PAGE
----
While an oversimplification, you know historically financial institutions experience prejudiced treatment by regulators. As such, your compliance leadership is cautious to seriously overhaul and innovate your AML and counter-terrorism financing detection and operations, as experimentation is perceived to have a high probability of incurring regulatory fines if the experiments were to fail. In the eyes of some compliance leadership, it is simply less costly to ‘play it safe’ rather than innovate to catch more bad actors. Better to deal with the devil you know than the one you don’t know.

Fortunately, regulators have made 2020 the right time to innovate. December 2018 saw U.S.-based regulators de-risk AML innovation in order to deal with the global rise in financial crime. Now, you can avoid regulatory fines if a violation is the outcome of an AML innovation. There is never a better time to innovate to address the multitude of AML threats and challenges you deal with every day!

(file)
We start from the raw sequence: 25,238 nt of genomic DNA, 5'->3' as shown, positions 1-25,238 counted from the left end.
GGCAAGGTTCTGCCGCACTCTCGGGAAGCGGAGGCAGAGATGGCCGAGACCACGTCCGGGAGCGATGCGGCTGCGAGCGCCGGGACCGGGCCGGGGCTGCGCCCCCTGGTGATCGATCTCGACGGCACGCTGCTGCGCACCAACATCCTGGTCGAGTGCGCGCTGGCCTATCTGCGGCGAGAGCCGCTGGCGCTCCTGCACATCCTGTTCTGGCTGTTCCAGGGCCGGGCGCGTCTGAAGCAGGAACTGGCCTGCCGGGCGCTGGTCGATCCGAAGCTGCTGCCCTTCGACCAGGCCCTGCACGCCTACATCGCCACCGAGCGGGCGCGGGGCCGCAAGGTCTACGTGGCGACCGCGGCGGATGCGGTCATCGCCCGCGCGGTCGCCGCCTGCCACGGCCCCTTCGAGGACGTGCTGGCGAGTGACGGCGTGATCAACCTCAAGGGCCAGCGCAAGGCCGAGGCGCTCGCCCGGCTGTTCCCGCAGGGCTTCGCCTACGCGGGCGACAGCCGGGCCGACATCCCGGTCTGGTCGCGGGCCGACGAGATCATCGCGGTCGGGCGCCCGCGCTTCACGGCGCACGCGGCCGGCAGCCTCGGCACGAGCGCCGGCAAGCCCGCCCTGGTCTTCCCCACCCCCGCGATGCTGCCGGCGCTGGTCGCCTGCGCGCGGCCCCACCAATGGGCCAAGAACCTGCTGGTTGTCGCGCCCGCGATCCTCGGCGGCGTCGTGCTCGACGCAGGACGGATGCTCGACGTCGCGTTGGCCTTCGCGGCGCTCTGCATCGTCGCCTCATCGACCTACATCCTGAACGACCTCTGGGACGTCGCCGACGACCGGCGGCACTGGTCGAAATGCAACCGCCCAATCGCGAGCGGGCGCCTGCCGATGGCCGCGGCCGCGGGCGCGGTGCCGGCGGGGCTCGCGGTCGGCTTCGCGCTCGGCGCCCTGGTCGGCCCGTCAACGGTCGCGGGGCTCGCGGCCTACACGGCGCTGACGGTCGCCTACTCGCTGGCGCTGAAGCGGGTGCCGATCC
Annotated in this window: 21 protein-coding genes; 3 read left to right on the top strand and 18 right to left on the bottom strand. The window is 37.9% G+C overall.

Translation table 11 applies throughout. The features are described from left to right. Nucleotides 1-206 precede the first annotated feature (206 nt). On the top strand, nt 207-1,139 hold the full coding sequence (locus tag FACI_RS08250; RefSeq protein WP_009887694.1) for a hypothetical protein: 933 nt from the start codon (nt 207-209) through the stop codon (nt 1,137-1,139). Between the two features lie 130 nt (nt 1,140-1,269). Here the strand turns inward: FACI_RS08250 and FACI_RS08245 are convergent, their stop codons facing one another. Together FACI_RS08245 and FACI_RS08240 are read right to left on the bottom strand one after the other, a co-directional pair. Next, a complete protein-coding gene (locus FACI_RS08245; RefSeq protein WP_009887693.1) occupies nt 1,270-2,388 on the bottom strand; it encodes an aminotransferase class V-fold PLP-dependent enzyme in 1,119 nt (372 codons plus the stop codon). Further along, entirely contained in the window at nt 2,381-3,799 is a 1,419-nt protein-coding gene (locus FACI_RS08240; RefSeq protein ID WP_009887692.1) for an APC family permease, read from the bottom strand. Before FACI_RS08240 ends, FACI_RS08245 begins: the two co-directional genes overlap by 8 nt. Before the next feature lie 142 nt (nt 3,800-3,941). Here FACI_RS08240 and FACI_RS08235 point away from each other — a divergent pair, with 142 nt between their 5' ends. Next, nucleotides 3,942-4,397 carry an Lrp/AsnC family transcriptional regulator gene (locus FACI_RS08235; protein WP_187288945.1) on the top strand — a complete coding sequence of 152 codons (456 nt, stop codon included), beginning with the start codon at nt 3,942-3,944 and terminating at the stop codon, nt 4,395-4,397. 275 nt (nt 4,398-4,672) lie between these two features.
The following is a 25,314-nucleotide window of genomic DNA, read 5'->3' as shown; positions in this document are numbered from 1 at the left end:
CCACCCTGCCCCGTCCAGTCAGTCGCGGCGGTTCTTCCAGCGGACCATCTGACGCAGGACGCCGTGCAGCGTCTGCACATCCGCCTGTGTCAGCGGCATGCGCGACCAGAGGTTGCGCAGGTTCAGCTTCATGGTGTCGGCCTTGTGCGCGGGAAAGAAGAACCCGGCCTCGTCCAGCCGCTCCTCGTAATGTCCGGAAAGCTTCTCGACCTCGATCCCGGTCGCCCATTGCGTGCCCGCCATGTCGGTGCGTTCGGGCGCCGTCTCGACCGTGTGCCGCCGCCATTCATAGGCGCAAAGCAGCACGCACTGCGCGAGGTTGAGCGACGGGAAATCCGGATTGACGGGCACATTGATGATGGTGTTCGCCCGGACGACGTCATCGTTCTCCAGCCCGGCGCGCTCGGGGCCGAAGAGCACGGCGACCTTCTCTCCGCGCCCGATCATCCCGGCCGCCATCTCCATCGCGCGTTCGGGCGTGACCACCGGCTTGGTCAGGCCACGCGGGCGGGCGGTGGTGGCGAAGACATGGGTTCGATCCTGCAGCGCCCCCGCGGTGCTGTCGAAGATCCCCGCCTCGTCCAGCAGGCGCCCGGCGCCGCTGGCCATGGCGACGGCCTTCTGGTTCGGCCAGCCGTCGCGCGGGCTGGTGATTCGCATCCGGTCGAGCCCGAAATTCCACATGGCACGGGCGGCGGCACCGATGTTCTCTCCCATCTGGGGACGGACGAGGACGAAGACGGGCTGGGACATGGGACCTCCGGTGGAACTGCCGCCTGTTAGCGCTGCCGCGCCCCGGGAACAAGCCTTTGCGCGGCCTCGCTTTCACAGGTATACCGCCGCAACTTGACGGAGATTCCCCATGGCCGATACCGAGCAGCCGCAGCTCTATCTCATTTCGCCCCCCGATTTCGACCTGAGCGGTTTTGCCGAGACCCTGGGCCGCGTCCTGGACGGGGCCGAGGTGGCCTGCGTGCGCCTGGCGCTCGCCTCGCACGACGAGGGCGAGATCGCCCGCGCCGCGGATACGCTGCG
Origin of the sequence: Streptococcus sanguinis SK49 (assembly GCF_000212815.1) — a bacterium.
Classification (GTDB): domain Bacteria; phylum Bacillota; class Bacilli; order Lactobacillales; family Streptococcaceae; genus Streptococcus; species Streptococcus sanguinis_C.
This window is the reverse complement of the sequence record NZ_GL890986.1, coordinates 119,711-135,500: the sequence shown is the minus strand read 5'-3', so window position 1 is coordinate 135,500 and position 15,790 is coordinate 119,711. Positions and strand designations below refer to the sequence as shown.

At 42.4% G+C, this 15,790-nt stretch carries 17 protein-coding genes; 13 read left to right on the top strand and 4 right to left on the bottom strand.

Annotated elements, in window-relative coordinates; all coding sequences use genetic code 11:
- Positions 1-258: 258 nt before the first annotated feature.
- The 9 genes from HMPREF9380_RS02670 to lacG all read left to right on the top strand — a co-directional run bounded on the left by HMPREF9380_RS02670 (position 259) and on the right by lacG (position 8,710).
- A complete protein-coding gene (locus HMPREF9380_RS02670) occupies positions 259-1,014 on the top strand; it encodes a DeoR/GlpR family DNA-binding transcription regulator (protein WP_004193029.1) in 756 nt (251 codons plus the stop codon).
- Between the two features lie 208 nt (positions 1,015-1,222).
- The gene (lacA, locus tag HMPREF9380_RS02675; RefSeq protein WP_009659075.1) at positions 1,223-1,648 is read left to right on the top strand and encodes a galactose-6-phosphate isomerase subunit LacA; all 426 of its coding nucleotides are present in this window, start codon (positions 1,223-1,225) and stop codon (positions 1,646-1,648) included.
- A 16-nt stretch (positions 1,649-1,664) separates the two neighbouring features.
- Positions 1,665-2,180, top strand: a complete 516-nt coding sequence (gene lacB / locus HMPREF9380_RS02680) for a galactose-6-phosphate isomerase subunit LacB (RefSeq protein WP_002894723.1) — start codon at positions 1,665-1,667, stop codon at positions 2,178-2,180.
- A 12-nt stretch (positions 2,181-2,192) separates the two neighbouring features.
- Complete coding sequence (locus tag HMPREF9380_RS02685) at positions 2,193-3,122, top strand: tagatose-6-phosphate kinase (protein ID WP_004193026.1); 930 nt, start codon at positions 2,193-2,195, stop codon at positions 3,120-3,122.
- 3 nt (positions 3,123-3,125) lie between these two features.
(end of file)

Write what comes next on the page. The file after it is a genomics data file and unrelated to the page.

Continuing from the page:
The Challenges:

1. The Rise of the Sophisticated Criminal

You see first-hand that criminals are more sophisticated, organized and innovative than ever before. They talk to each other and share ‘best practices’ on the dark web, all to be one step ahead of your financial system controls and law enforcement.

Criminals constantly innovate, evolve, learn and test new techniques and operational approaches. Their incentive to do so is clear; low risk, high reward. They understand that what worked today to stop them may not tomorrow.You well aware that if you don’t keep pace, you will be left behind, and your risk exposure to financial crime activities and transactions will increase.